The battlefield has now moved, to an arena populated by people who, for the most part, have very little training and wouldn’t know what to do if someone was bleeding in front of them. Paris, Nice, Brussels, Nairobi, Orlando, Boston, Madrid, Mumbai, and London. Injured people caught up in these incidents had little or no idea as to what they needed to do to self-help. Some of the casualties in the Pulse nightclub attack were alive up until two hours after their injury. The emergency services could not get to them because they were under fire themselves and attempting to prevent further casualties. People could have easily been saved if they, or the people close to them, had even rudimentary knowledge of how to control catastrophic bleeding.
The real shame of this, is that it is not hard to obtain these skills. It does not require years, months, or even weeks of training! These skills can be taught, and more importantly, learned, in a few short hours with the right level of experienced trainers, combined with the correct equipment and knowledge.
Learning to manage the trauma of major blood loss can become second nature so that you can react instinctively when and if the situation arises, and it will keep, you, your friends and your family alive.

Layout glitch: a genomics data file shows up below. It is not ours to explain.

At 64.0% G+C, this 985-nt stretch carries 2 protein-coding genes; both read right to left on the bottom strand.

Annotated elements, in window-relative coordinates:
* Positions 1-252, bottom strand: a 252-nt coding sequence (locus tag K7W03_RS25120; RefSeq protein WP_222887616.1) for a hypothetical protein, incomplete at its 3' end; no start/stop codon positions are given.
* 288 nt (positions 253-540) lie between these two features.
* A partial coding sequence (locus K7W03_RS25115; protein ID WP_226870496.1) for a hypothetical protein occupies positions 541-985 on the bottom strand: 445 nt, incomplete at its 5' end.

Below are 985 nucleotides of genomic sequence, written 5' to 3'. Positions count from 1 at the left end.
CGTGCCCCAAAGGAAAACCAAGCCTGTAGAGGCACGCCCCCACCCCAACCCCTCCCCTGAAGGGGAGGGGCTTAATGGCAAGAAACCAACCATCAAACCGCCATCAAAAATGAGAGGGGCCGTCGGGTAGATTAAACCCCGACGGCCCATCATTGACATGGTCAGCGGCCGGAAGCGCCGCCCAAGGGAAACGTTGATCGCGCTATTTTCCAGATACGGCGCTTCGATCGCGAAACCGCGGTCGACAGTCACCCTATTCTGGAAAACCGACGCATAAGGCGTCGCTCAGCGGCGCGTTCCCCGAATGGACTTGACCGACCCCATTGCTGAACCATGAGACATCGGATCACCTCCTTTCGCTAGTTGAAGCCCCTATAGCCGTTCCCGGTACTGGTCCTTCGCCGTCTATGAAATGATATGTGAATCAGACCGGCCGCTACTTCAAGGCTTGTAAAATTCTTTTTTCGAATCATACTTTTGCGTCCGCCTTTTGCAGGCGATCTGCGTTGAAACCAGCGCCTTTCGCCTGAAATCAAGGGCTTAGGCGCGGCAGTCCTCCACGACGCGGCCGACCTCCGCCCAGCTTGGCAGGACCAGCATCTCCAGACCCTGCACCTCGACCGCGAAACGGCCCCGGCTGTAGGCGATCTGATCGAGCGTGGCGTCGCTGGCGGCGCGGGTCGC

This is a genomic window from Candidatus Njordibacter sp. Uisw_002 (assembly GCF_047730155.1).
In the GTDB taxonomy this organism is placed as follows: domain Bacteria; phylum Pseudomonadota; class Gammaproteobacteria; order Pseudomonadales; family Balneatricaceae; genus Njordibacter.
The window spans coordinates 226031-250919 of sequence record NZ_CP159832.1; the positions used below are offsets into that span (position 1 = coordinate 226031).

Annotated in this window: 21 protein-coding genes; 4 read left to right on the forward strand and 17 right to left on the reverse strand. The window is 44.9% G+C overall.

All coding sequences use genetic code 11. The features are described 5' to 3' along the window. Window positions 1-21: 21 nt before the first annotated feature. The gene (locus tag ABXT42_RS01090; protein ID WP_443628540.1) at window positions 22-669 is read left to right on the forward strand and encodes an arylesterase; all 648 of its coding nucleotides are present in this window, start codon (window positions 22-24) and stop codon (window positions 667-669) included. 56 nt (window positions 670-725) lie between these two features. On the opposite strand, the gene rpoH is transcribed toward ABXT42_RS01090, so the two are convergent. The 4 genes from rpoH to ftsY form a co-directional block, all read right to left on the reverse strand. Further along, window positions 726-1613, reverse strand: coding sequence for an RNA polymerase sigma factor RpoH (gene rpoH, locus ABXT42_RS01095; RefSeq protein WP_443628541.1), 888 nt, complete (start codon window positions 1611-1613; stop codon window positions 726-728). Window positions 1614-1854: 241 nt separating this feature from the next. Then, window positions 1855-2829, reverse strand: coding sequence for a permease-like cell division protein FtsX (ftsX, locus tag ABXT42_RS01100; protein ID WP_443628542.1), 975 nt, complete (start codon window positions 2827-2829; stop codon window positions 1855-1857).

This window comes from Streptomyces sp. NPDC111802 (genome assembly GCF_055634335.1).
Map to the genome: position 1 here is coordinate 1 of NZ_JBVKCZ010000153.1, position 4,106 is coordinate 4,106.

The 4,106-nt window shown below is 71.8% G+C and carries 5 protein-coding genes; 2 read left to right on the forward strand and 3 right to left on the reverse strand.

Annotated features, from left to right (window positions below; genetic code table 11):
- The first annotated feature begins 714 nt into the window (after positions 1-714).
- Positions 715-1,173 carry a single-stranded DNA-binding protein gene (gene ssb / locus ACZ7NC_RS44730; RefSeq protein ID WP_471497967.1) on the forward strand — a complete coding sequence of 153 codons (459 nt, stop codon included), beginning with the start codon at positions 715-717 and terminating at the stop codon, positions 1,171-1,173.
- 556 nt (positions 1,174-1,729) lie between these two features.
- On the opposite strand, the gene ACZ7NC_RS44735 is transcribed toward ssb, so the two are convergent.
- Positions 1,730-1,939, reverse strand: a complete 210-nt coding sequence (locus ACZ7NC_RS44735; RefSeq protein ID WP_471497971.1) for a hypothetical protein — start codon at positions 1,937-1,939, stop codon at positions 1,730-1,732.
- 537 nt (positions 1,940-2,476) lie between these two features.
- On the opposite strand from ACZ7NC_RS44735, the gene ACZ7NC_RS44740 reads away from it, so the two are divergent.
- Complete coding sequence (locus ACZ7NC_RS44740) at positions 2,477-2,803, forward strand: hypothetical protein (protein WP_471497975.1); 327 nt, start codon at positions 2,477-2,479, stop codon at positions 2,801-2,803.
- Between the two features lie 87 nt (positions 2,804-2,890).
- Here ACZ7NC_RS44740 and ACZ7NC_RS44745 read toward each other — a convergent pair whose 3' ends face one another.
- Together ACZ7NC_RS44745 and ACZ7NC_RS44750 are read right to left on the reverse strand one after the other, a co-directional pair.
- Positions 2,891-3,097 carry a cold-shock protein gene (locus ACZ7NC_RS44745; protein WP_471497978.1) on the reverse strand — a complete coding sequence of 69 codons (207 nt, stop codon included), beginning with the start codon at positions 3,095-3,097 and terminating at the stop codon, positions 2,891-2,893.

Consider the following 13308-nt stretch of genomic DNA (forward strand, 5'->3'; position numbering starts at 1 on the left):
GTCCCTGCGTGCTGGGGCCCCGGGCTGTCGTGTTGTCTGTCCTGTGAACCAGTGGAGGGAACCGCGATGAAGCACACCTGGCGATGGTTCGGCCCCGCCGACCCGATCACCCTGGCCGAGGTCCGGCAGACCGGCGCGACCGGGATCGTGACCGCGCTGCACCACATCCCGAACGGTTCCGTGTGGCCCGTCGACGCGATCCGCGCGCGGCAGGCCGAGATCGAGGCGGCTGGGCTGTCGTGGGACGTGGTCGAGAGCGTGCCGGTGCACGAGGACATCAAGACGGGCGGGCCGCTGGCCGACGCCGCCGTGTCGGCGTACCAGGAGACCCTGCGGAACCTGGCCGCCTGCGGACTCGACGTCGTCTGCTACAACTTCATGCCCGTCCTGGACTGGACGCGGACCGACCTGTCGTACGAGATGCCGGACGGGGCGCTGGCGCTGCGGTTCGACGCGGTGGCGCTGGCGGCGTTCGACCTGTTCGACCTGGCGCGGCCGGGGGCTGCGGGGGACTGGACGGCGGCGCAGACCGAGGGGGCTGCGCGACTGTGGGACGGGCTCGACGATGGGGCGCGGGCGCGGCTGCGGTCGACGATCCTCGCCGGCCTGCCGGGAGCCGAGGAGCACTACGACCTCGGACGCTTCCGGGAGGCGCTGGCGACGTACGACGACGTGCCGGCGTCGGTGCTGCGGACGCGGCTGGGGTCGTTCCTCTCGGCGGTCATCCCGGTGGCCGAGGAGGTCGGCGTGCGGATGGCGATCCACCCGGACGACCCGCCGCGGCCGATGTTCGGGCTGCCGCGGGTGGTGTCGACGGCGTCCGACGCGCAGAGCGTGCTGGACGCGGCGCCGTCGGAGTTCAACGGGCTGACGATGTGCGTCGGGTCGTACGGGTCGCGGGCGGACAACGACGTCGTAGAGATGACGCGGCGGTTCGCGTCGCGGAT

It’s not just attacks like shootings and bombings that apply, correct training will also save lives in any other situation which results in catastrophic blood loss, such as: Accidents in the home, on the roads, in work, or just an incident that occurs in day to day life.
Catastrophic bleeding occurs when an artery or major blood vessel is cut. This can easily happen at home or at work, but for some reason, many of your standard home or work first aid kits are ill-equipped to deal with such a trauma.
Again, a surprisingly little amount of specialist equipment is required. Simple pressure techniques, proper bandages, and some clotting agents are all that is needed.
Why then, do so little people have this knowledge, what stops more people from obtaining it? Is it time? Is it cost? Is it lack of opportunity? Or is it attitude? “Not my problem”.
The cost of such items, including the training and skill to use them, can be obtained for less than Åí150, and take as little as two hours to learn. The equipment needed can fit into a jacket pocket or one of the compartments on a computer bag. There are training providers who have the requisite knowledge and experience to train high numbers of people in the workplace very cheaply, so the opportunity is there if you look for it.
2 hours of training and the practice of carrying a small, effective First Aid kit can prevent a loved one, or someone you work with, from becoming a victim of violence or a serious accident. Ultimately, the right knowledge could even save you.
Another terrorist attack will happen. People will be caught up in it, and the major cause of loss of life will be catastrophic blood loss. The general public can do nothing to stop the attack, but they can do something to minimise the loss of life, simply by being ready and having the right attitude. So why not start preparing now?